When homes use a radiated heating system, the boiler is at the center, producing and sending hot water to the radiators, which in turn sends heat throughout the home.
As fuel burns inside the boiler system, it produces a combination exhaust of carbon dioxide and water vapor. In a traditional boiler, this exhaust feeds out the flue, taking as much as 20 percent of the energy.
A condensing boiler adds to the efficiency.
It starts in a similar manner. As fuel burns, it heats the water and produces exhaust. This exhaust flows through a secondary heat exchanger instead of flowing immediately out of the flue. This secondary heat exchanger collects additional heat from the exhaust gasses to preheat incoming water. As the exhaust gasses cool, they move back into condensation, which is drained from the boiler.
This secondary heat exchanger adds to the efficiency of the entire system. Because it collects heat from the exhaust and preheats incoming water used for the heating process, it doesn’t use as much energy for the heating process as a whole. While traditional boilers are rated around 80 percent efficiency, condensing boilers can improve efficiency to a rating of 90 percent or more.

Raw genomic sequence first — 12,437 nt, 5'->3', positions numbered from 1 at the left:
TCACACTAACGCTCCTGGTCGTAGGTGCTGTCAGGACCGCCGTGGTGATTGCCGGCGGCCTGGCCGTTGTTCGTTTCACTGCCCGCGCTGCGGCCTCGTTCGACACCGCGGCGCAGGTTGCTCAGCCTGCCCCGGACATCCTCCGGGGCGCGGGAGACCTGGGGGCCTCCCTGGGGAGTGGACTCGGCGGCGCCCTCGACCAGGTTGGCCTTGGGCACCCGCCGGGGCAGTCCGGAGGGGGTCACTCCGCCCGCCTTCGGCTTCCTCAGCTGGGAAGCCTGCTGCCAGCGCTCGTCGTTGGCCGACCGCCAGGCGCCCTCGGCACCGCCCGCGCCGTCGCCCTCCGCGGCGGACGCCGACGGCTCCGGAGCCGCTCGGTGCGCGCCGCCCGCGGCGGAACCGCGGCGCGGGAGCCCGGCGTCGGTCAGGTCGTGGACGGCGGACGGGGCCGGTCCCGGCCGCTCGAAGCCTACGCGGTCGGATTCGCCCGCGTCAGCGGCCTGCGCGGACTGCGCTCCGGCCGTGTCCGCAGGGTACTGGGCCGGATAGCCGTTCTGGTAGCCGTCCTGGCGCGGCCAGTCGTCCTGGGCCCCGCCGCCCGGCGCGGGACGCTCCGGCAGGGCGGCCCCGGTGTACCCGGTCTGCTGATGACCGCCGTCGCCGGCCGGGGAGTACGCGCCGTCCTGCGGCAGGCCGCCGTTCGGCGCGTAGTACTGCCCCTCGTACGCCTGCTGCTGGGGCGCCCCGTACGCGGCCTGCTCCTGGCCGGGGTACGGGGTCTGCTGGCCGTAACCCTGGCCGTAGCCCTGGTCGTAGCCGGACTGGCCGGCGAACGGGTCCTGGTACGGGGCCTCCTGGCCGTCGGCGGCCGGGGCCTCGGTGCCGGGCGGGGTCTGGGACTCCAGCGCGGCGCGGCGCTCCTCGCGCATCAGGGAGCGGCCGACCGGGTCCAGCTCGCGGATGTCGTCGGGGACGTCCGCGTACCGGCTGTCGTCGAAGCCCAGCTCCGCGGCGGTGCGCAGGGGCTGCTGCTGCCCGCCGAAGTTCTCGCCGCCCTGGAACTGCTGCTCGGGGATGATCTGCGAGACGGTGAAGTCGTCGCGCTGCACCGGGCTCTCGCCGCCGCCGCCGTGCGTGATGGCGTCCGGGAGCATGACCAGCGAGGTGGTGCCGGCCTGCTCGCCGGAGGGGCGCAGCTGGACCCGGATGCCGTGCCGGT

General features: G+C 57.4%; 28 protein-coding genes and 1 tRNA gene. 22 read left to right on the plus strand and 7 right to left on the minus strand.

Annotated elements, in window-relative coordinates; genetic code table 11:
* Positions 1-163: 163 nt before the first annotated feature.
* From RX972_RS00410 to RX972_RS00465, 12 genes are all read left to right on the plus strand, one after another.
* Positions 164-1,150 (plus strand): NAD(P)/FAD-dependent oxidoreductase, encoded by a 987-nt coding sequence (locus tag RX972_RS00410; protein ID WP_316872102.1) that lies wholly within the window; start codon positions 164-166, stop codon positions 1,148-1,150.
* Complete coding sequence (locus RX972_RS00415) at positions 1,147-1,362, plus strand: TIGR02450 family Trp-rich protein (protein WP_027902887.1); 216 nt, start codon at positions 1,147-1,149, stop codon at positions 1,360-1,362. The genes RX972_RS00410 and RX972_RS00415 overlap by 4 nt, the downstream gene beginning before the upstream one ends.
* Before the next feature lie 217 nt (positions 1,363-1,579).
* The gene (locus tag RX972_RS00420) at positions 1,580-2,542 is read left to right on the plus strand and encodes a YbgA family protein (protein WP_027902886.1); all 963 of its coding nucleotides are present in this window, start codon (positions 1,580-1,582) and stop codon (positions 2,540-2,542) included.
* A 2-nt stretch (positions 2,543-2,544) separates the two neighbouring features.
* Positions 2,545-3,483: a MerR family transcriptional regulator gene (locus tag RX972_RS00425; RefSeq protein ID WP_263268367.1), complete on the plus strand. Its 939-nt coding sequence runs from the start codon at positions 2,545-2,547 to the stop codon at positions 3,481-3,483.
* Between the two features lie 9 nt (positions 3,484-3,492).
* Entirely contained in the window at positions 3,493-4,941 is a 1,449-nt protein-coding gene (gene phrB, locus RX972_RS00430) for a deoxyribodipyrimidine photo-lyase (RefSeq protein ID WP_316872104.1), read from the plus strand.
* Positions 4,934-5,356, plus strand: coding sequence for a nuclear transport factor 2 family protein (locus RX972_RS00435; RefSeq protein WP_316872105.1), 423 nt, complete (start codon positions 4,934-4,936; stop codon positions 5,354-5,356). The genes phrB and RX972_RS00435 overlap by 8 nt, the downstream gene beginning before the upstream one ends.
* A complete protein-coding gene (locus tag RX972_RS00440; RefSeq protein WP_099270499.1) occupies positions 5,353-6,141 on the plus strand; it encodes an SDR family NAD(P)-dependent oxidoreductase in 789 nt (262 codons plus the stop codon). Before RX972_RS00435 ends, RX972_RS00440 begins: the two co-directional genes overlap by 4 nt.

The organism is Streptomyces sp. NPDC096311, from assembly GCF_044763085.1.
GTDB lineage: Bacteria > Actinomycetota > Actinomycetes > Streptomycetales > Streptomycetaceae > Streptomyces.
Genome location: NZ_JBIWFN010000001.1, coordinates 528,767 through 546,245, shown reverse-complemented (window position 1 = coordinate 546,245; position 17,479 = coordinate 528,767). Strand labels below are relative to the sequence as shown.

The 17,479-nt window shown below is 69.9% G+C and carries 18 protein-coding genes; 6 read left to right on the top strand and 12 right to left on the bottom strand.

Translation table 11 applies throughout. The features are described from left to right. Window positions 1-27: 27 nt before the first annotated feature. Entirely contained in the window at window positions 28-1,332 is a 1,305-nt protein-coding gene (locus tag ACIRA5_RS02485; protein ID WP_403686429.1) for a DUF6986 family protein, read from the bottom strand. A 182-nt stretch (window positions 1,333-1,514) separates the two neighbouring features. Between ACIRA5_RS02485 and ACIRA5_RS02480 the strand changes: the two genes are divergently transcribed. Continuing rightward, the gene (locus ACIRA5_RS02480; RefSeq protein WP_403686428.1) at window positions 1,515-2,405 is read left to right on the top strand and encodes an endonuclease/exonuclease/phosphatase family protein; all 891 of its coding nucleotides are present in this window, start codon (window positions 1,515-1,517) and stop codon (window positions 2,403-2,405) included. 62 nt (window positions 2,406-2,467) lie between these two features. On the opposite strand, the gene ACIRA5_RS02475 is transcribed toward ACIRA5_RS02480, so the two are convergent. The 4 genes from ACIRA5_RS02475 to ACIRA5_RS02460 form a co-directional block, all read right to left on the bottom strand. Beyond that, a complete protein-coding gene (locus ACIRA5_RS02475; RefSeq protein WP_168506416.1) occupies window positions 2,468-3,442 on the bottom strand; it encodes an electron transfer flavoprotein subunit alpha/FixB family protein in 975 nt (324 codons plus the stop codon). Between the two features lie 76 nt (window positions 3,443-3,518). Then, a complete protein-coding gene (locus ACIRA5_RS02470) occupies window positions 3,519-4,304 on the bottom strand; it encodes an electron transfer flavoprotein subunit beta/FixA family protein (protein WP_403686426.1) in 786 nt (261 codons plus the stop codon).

Would a condensing boiler benefit you? The biggest reason homeowners make the switch is for energy savings. This can reduce your average utility bill by as much as 10 percent, depending on how much you use it during the year.
Homeowners also appreciate how the system is created. Because standard boilers run hotter, they need more expensive pipework to operate the system. Stainless steel or galvanized steel is mandatory to handle the hot water flow. Because condensing boilers run cooler, they can accomplish the same tasks using lighter weight PVC pipe. This can be easier to maintain overall.
While condensing boilers may have been more expensive in the past, it’s no longer true. Maintenance is often lower cost, and the original installation is comparable to other traditional boilers. If you use a radiating heating system, a condensation boiler may be perfect for improving your efficiencies.
What questions can we answer about installing a condensing boiler in your home?